By preserving and expanding religion, Americans believe that they secure republican liberty; “this is how religious zeal in the United States constantly warms up at the hearth of patriotism” (Tocqueville [1835–1840] 2010, vol. II, p. 135). In the chapter of the DA devoted to the public spirit in the US, Tocqueville draws a distinction between antiquated and modern patriotism that runs parallel to his analysis of the Christian civil religion proper to America’s democratic spirit. The old fashion love of country is a “kind of religion, it does not reason, it believes; it feels…” and binds “the heart of the man to the places where man was born. This instinctive love is mingled with the taste for ancient customs, with respect for ancestors, and the memory of the past” (Tocqueville [1835–1840] 2010, vol. II, p. 75). This kind of affective investment has as a prerequisite the simplicity of mores and an uncontested legitimacy of an older order of things. On the other hand, the modern love of country confuses civic spirit with the exercise of political rights. According to Tocqueville, this is a form of rational self-interest. As “each person, in his sphere, takes an active part in the government of society” and having grasped the link between general and personal prosperity, he identifies with general prosperity and develops a civic spirit that rests on non-material interest. As he shrewdly notes, “An American in his country resembles a lover of gardens on his grounds” (Tocqueville [1835–1840] 2010, vol. III, p. 76). The lack of traditional civic spirit gives way to an unprecedented secular, patriotic faith. Democratic patriotism exists in a psychological identification with the nation that involves an “alternative spirituality”, not radically different from religious spirituality (Kahan 2015, p. 105).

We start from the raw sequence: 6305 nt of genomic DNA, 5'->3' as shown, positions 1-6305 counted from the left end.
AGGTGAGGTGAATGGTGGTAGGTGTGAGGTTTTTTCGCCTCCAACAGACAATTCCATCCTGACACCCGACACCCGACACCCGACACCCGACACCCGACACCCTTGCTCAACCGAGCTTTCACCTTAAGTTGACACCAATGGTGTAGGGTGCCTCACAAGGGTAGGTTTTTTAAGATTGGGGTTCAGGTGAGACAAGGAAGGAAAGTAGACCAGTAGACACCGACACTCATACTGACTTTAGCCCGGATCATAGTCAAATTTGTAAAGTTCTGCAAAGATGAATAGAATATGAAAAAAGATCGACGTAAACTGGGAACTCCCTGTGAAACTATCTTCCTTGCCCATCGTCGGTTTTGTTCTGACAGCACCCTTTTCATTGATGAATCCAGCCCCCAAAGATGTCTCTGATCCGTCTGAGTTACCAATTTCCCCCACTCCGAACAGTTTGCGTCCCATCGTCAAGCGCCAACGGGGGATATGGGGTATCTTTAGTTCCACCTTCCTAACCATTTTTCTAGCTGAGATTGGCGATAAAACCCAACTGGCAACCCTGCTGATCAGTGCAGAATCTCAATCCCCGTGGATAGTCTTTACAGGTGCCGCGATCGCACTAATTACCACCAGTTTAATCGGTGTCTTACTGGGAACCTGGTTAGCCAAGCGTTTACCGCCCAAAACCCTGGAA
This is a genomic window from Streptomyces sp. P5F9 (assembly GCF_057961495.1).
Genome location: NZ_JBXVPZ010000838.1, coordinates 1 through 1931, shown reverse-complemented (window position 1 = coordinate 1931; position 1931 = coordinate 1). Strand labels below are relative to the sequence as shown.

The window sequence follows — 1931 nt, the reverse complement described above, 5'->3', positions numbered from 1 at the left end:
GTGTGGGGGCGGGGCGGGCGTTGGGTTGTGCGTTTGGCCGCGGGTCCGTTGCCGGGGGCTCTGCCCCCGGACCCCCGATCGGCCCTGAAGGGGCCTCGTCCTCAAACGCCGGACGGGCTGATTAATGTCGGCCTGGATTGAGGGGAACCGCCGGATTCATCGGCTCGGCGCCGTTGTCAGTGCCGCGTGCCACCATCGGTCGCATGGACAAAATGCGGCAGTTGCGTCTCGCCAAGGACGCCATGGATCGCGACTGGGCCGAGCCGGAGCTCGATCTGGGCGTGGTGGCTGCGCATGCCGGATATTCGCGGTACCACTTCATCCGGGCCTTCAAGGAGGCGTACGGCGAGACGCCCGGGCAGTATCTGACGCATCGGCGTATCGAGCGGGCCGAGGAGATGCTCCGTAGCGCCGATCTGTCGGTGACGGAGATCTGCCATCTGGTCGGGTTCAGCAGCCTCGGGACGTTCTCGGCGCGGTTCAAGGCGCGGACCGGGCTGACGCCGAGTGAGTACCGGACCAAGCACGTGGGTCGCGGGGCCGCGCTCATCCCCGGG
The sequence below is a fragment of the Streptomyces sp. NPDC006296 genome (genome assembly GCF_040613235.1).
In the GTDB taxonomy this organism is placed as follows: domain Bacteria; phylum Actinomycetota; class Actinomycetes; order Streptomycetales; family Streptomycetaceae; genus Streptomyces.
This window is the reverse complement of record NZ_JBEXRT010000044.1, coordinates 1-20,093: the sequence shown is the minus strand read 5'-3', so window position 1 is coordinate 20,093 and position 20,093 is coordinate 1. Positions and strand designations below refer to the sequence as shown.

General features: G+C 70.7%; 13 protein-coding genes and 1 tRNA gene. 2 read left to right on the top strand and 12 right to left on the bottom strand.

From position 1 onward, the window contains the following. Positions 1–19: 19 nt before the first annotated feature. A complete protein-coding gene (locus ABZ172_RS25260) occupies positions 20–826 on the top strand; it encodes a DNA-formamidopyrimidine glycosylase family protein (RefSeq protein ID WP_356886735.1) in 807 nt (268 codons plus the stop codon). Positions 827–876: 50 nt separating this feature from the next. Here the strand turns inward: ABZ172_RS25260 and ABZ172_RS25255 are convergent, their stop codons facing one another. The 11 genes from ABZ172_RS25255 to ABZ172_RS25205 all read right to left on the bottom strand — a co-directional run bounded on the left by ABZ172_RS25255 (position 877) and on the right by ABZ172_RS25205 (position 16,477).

In a parallel move, Emile Durkheim’s theoretical intuitiveness does not refrain from detecting a novel “strong” cult (Chriss 1993)—more than a civil religion—having as on object the individual dignity and replacing the gradually eroded traditional beliefs and practices. Durkheim claims that the novel cult of the individual person emerges alongside novel superstitions and dogmas. It is beyond the scope of this paper to draw a parallel between the cult of the individual in Durkheim and the cult of the majority in Tocqueville; be this as it may, the founder of the French school of sociology reaches his most insightful moments regarding the analysis of secular faith, “As all the other beliefs and all the other practices take on a character less and less religious, the individual becomes the object of a sort of religion. We erect a cult in behalf of personal dignity which, as every strong cult, already has its superstitions” (Durkheim [1893] 1933, p. 172).
Regardless of the connection between Durkheim and Tocqueville, Tocqueville follows this insight and detects superstitious elements in democratic faith. He observes, “As citizens become more equal and more similar, the tendency of each blindly to believe a certain man … decreases. The disposition to believe the mass increases, and more and more it is opinion that leads the world (my italics) (Tocqueville [1835–1840] 2010, vol. III, p. 15). Therefore “faith in common opinion will become a sort of religion whose prophet will be the majority”. This assertion shows Tocqueville’s concern about the emergence of a novel form of absolute, therefore crypto-despotic auctoritas under the cloak of “the absolute power of a majority” that leads to a novel threat to independence, a “new face of servitude.” (Tocqueville [1835–1840] 2010, vol. III, p. 16). Put bluntly, democratic absolutism rests on a secular, democratic faith of a kind, the ambiguity of which is promised to a long future of democratic triumphs and disasters.

4.3. Hume and Tocqueville: A Comparative Assessment